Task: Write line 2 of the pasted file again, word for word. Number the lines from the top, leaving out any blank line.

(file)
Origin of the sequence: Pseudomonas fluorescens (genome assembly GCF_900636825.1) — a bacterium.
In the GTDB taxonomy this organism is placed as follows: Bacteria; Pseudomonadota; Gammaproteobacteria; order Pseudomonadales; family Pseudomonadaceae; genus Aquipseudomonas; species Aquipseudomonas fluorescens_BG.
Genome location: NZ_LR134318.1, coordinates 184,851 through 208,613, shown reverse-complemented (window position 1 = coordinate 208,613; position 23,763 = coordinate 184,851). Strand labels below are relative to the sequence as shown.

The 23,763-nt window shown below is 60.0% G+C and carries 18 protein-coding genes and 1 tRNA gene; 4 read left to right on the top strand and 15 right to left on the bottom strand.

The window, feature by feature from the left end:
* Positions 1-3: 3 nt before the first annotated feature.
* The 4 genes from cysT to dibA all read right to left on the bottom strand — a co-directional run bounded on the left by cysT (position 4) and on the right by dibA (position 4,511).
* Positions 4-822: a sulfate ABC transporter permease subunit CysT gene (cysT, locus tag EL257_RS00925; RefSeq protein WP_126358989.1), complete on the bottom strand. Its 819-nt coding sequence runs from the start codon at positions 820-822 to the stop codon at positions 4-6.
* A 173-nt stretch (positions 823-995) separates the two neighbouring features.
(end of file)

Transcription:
In the GTDB taxonomy this organism is placed as follows: Bacteria; Pseudomonadota; Gammaproteobacteria; order Pseudomonadales; family Pseudomonadaceae; genus Aquipseudomonas; species Aquipseudomonas fluorescens_BG.